WHEATON, Ill. (WLS) -- DuPage County's Election Commission said election kits were not tested prior to last week's primary election, which resulted in technical problems and results that were several hours delayed.
In a DuPage County Board meeting Tuesday morning, Election Commission Executive Director Joe Sobecki said a piece of paper issued in those election kits and used to close out the machines was several micrograms too thick to fit through the voting machine.
The technical issue meant that the 268 voting machines had to be hand-delivered to the election commission's Wheaton office on election night, leading to a significant delay in election results.
"It's completely unacceptable," DuPage County Chairman Dan Cronin said. "This could have been avoided."
The paper was provided by supplier Liberty Systems based in Tremont, Illinois. In a phone call Tuesday afternoon, Representative William Barrett said the issue was due to operator error.
"We grabbed the wrong card stock," Barrett said. "It's just unfortunate that it happened this way. Clearly the fact that we've never made this error before led officials to believe that it did not need formal testing."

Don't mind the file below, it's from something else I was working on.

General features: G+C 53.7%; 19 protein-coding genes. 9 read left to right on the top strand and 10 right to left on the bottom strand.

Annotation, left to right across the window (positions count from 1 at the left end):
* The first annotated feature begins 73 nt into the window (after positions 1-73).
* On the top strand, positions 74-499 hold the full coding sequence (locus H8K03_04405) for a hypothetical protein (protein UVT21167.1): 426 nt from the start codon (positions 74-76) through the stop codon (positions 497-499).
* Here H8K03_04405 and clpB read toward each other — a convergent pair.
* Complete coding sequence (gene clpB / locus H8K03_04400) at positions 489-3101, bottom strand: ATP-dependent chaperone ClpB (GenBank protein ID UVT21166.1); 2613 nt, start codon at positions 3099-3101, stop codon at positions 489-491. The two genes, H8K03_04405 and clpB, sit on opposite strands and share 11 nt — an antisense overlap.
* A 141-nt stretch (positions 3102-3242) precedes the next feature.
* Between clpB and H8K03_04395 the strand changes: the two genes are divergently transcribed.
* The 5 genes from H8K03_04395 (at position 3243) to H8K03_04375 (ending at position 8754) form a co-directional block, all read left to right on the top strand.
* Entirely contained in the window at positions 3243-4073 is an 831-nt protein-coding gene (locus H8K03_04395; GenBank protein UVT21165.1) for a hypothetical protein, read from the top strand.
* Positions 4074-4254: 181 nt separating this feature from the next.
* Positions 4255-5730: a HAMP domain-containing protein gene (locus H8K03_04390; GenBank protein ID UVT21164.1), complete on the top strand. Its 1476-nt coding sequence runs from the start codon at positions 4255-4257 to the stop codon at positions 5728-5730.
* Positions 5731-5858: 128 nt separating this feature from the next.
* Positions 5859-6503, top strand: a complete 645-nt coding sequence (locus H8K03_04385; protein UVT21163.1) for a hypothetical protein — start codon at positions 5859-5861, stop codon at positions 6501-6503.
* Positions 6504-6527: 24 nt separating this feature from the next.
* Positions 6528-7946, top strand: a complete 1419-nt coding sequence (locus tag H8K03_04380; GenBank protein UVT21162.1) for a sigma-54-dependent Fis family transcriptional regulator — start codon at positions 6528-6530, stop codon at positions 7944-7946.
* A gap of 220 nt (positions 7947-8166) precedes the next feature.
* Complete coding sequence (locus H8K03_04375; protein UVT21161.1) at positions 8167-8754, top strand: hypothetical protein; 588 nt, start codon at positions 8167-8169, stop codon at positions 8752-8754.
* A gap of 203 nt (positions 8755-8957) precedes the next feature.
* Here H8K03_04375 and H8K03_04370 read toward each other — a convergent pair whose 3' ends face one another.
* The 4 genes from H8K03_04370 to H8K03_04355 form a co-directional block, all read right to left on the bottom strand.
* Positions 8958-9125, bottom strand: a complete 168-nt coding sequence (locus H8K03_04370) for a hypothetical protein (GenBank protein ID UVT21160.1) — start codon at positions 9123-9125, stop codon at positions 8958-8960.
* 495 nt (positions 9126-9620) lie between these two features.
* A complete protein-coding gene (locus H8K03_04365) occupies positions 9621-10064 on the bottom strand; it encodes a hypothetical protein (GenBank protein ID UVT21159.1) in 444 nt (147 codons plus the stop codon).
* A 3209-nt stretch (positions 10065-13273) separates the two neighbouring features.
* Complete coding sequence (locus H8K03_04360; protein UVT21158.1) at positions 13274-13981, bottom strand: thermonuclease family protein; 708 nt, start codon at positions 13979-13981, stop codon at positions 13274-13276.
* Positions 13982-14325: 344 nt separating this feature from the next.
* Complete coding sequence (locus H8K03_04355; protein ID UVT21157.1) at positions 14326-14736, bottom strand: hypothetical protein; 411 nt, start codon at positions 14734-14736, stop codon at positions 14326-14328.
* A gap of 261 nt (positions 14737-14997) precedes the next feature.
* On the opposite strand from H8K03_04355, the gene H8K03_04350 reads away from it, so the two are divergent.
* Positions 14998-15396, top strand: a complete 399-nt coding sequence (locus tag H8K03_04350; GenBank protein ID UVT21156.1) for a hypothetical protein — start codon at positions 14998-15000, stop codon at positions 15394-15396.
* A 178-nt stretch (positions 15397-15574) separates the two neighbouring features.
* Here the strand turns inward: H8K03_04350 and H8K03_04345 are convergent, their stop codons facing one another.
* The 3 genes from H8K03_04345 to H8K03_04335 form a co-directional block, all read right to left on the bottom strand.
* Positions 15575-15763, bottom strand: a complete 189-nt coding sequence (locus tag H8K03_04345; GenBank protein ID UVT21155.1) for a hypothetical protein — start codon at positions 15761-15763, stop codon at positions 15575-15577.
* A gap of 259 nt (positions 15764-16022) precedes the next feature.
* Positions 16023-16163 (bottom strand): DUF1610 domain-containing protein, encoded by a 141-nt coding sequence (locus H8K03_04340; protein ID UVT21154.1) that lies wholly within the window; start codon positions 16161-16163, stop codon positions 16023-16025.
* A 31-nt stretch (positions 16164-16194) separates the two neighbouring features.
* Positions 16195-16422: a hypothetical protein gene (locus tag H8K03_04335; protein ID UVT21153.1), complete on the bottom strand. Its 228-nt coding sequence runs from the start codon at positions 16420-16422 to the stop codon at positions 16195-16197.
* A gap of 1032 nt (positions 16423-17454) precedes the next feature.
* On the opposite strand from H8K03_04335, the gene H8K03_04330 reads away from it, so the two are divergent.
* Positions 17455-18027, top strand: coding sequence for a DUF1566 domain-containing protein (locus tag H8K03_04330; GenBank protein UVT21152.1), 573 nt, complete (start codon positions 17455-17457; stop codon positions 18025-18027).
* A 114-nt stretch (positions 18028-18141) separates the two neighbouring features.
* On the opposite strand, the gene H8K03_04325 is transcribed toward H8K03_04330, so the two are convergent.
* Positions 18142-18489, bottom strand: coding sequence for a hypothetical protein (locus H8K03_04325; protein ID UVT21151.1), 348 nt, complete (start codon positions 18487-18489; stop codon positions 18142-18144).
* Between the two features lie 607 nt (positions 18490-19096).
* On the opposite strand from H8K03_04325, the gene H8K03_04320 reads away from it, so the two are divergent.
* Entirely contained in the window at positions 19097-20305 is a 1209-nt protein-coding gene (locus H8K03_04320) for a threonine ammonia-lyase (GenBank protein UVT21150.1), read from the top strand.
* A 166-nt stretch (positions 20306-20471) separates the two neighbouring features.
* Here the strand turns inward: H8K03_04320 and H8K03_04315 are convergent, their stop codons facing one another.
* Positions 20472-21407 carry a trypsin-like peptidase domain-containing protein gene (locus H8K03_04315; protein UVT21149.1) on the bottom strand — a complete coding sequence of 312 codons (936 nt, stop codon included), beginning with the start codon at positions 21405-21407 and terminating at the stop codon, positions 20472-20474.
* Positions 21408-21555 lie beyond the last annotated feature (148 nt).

But several board members took issue with the fact that the problem could have been avoided if the kits had been tested prior to Election Day.
"This is the third election cycle that we've had a problem," Cronin said. "You would think that you would test the equipment, have a dry run."
Board members also took issue with communication problems on election night.
Sobecki said they are reevaluating those procedures after last week's issues. He also offered his apology to election judges who were forced to stay through the night sorting out the issue. He also apologized to voters.
"I worry about making sure that the results are put on the website as soon as we can," he said, "I think there's a lot of room for improvement and that's something we have to work on."
The election night issues came just as the majority of DuPage County voters signaled their approval of a proposal to merge the election commission with the DuPage County Clerk's Office.
According to a study, the merger could provide a cost savings of about $300,000 a year for the county. But Cronin says the bigger advantage would be changing which office oversees elections.
"We need to have one office charged with this all important responsibility," he said.
Cronin plans to head to Springfield on April 11 for a hearing on a bill that would make way for the merger.
Sobecki said he will support whatever is right for the county.
"Whether it's through a clerk's office or a separate agency, we're looking for the best process," he said.
Cronin said a merger would not come in time to change who oversees the election in November.
DuPage County officials reveal cause of delayed primary election results